Florida Highwaymen Painters

The Florida Highwaymen Artists began to paint in Fort Pierce, Florida during the 1950s.

The group of 26, all men and one woman has come a long way, but only because they are now aged and gray. In their journey, they have accomplished a list of accolades, but only over years and decades. From the 1950s, times of turmoil, until 2004, that's the time it has taken twenty-six African Americans to receive recognition, an induction into the Museum of Florida History, Artists Hall of Fame, in Tallahassee Florida. The Highwaymen most recent accolade is "the Smithsonian!" In November 2017, the group was reaffirmed by the "National Museum of African American History & Culture (NMAAHC) in Washington D. C." From the side of the road to legends of the road, the history makers have earned state, national and international achievements. "But it hasn't always been that way," in reality, it has been a "struggle" that has taken decades, over a lifetime, for the group who became known as the Florida Highwaymen Original Artists.

Over Six Decades Ago, a group of unknown untrained African American young men, documented Florida through painting the landscapes serene natural beauty. It all began with the vision of two, encouragement and training of black art instructor Zanobia Jefferson and A.E. "Beanie" Backus a prominent white landscape painter, in Fort Pierce, Florida. In the 1950s, during the Jim Crow Era, the south was racially charged and segregated when Backus, began to teach Alfred Hair, a high school African-American art student who was eager to make a career in painting. Their unlikely friendship and partnership began what would become known as the Florida Highwaymen painters.

Harold Newton was a young established painter and according to Roy McLendon Sr. Newton painted about 1948 and by the 50s had a list of clients by the time he met Backus. Backus influenced him to paint Florida landscapes instead of the religious scenes he painted on black velvet. Newton and Hair are considered the founding forefathers of the group. After Hair discovered his ability to make money and earn a living through art, he and Newton encouraged friends and family to join in. Hair invented the makeshift assembly-line easel and discovered his fast painting techniques generated quick money, and was convinced he could become a millionaire.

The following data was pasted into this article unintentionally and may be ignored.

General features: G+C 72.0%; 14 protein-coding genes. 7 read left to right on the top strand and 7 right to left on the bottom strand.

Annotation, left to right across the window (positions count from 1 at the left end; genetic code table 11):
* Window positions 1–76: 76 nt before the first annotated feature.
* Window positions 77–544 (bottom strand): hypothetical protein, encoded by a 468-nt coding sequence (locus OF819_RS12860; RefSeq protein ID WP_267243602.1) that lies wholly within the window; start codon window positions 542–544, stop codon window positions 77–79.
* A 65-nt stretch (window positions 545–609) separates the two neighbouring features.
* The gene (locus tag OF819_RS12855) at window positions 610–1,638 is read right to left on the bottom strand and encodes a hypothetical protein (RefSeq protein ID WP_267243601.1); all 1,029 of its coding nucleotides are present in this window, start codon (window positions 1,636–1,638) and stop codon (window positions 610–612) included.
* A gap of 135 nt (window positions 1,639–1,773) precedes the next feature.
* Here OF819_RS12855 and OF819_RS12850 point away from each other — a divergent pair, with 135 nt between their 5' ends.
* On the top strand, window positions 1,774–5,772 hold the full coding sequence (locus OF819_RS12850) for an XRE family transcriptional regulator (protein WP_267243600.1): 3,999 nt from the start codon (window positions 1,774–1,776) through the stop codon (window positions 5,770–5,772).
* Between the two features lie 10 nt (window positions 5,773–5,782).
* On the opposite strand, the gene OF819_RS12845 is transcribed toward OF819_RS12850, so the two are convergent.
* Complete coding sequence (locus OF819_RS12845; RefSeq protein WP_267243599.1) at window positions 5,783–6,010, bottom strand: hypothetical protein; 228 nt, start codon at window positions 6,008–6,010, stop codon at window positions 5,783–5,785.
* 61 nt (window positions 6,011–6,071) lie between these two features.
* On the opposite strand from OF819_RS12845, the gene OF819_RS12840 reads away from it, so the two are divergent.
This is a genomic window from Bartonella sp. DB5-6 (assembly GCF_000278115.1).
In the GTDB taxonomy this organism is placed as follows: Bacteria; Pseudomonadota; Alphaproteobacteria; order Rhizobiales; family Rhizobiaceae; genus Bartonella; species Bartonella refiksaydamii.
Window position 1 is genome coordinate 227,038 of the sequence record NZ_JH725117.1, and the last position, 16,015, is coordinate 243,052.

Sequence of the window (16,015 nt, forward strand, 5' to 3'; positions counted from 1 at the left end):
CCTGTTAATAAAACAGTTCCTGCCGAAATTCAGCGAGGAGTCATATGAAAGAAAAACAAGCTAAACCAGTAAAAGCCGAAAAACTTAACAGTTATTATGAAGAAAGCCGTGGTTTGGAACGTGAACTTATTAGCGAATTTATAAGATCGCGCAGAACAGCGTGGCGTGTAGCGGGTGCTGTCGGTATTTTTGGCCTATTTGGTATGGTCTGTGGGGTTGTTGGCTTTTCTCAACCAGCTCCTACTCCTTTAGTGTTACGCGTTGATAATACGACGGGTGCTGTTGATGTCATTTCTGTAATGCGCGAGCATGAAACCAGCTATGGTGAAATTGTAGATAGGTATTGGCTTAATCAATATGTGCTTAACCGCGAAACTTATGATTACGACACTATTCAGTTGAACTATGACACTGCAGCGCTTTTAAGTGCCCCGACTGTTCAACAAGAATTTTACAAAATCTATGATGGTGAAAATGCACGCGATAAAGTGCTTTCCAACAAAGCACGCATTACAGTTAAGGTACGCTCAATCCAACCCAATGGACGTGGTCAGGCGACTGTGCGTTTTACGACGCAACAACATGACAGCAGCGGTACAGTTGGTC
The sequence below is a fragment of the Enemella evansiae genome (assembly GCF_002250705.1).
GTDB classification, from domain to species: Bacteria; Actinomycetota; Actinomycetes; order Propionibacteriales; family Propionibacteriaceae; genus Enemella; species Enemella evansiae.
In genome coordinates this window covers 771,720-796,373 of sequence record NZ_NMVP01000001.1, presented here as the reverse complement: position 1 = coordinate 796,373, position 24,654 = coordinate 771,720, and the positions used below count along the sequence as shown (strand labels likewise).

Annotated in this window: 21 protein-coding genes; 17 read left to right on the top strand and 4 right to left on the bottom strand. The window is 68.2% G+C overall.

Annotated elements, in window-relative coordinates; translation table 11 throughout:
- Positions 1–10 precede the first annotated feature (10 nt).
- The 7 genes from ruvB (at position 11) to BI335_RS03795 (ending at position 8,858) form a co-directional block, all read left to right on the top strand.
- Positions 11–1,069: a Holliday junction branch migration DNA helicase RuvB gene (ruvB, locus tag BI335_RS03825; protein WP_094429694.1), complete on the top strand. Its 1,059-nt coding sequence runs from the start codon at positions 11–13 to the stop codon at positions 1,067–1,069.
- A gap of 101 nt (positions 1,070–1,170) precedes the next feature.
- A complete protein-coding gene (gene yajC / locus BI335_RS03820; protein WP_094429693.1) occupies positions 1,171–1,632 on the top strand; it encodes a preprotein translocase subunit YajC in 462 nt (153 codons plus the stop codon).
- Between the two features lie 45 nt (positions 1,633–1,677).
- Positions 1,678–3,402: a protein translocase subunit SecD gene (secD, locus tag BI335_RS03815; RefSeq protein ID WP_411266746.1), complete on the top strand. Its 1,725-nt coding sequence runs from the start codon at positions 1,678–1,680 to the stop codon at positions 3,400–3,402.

"The Heart Of The Highwaymen," they were in search of an escape from a system of poverty, a design tailored for blacks. With no formal art schooling, close friends and family joined them and took up painting Florida landscapes. Most of the painters would typically be seen throughout Southeast Florida, one would find them creating their Highwaymen paintings in parks, along roadsides and river edges.

Then tragedy struck, Alfred Hair was killed in 1970, at the young age of 29, in a juke joint called Eddie's Place in Fort Pierce. A famous hangout spot where the painters would meet to unwind for drinks and listen to the latest soul music hits, after a long day of selling their paintings on the road. Some of the men took a short hiatus to mourn the loss of their leader. Others who had families to support continued to paint and sell their work on the road. More friends joined in and the young entrepreneurs continued strong for the next 20 years and beyond.

Legends Of The Road, the name Highwaymen was earned because of the way they sold their paintings. Door to door, business to business, attorneys, and doctors alike, alongside US Highway One and A1A. From the trunks of their cars, lined side by side, they displayed their hand-painted creations, and for $25 to $35 dollars, sold to locals and tourists. They used crown molding as frames, Upson board as canvas, tree trunks as easels, garages, and backyards as studios, makeshift materials was the only game they knew. Signatures scratched in with nails, colors of undeveloped Florida, vivid scenes in oils were still wet. Who sold paintings still wet? "The Highwaymen did!"